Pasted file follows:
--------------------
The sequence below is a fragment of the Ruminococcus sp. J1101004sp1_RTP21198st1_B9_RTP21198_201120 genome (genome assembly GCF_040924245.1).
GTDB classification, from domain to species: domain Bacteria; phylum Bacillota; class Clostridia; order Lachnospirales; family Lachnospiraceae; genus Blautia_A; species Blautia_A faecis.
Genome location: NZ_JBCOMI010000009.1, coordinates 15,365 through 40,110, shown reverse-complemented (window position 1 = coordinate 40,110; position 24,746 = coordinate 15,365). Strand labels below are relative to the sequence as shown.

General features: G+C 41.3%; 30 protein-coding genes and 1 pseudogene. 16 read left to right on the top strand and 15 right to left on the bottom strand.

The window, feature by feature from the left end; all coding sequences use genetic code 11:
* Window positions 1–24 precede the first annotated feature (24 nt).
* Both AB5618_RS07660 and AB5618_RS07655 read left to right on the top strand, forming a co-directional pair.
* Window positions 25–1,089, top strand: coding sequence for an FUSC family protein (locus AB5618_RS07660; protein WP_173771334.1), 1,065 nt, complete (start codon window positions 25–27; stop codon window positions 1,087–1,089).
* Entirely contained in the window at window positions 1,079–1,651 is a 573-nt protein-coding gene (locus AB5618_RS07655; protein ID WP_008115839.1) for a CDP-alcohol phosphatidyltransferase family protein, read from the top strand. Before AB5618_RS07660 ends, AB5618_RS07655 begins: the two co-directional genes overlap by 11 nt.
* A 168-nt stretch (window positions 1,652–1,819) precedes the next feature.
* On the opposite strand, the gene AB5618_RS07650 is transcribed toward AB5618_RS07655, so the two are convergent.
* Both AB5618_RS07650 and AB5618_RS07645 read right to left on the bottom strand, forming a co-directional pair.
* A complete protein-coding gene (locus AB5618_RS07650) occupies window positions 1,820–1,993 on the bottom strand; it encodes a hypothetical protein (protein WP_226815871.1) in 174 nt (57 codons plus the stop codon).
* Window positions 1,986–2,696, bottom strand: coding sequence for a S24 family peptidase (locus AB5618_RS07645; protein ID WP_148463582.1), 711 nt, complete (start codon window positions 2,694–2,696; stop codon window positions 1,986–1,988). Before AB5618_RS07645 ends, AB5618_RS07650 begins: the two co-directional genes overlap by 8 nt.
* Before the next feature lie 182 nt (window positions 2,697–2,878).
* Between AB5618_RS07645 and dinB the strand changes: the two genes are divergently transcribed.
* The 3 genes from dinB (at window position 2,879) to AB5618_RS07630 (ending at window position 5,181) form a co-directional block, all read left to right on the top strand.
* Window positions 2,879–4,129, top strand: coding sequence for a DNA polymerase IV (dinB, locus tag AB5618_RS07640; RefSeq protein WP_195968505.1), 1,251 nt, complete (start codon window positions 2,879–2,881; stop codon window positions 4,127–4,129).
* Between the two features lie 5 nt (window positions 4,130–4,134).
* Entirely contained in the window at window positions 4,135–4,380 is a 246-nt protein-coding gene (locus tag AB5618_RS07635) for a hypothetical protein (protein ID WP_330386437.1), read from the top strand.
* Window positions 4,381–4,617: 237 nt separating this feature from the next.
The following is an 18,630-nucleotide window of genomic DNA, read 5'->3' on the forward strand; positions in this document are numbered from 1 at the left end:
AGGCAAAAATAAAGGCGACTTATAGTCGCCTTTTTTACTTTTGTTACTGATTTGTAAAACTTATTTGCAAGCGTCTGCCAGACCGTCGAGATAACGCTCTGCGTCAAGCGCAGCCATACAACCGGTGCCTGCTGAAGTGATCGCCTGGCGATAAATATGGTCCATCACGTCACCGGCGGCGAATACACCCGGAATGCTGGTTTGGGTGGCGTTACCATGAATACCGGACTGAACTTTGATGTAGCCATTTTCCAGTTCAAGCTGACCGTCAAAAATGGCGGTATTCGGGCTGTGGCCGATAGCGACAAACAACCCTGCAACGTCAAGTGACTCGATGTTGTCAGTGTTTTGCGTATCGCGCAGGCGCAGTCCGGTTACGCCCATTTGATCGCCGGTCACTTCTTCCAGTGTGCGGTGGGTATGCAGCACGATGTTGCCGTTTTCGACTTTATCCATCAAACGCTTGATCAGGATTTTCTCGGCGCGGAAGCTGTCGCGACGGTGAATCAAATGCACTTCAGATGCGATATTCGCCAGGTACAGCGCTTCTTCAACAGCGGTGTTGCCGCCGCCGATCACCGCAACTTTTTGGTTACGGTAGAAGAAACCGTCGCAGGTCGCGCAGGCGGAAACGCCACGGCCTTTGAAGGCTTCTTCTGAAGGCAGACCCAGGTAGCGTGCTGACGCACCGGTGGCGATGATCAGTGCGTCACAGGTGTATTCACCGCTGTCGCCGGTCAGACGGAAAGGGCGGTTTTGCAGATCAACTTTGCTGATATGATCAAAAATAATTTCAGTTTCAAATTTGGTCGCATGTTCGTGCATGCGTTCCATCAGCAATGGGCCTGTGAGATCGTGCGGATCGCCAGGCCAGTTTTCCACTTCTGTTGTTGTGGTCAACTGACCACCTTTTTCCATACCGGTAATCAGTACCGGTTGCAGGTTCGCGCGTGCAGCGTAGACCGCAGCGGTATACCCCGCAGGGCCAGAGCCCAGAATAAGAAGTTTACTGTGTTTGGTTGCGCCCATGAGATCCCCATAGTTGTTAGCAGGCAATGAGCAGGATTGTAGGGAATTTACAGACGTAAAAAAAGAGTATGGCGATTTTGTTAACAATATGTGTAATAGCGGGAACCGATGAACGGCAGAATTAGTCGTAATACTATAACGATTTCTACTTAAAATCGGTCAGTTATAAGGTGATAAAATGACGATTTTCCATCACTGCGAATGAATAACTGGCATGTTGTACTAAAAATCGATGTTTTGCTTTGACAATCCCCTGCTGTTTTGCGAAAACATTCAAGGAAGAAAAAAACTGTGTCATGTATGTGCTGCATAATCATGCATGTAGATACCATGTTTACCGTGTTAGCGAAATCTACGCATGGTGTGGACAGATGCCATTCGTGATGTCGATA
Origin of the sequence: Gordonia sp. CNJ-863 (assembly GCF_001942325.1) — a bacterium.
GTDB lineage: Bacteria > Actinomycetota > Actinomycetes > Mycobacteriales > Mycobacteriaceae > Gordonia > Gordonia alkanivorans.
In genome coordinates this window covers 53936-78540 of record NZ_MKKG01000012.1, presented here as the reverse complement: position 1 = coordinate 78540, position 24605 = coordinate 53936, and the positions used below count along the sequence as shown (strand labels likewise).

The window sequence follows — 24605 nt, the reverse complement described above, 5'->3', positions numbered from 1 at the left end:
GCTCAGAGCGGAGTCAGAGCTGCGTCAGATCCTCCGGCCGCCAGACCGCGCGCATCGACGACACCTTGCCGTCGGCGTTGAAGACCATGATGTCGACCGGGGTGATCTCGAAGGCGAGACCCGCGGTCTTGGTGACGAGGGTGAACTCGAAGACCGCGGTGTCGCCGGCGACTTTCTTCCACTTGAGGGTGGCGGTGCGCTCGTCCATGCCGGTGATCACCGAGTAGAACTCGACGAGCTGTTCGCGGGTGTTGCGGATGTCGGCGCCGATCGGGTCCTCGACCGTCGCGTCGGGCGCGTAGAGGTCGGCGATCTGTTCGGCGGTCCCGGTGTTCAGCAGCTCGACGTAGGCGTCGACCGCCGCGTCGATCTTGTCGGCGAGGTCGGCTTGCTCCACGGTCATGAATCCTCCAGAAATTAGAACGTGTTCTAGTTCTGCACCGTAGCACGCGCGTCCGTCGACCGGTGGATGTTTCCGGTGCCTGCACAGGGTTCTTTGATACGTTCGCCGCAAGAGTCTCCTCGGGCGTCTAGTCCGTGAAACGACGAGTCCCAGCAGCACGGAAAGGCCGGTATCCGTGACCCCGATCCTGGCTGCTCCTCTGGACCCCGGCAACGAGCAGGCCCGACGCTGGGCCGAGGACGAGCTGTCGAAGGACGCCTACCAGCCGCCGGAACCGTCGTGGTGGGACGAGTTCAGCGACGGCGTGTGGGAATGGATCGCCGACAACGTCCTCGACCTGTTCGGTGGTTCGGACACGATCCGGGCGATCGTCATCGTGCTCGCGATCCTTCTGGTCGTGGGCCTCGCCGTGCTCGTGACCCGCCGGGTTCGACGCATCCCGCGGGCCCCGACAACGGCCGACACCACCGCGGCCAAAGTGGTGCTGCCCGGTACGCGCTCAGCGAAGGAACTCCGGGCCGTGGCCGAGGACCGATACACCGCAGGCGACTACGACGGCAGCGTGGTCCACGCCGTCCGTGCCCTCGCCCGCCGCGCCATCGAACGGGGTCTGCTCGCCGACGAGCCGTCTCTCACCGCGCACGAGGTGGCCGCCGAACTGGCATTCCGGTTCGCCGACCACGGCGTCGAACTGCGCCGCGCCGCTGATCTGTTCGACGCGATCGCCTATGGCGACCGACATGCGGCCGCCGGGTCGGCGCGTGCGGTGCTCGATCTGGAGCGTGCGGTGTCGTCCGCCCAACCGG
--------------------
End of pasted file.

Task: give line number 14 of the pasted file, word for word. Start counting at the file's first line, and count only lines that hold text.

* Window positions 1,986–2,696, bottom strand: coding sequence for a S24 family peptidase (locus AB5618_RS07645; protein ID WP_148463582.1), 711 nt, complete (start codon window positions 2,694–2,696; stop codon window positions 1,986–1,988). Before AB5618_RS07645 ends, AB5618_RS07650 begins: the two co-directional genes overlap by 8 nt.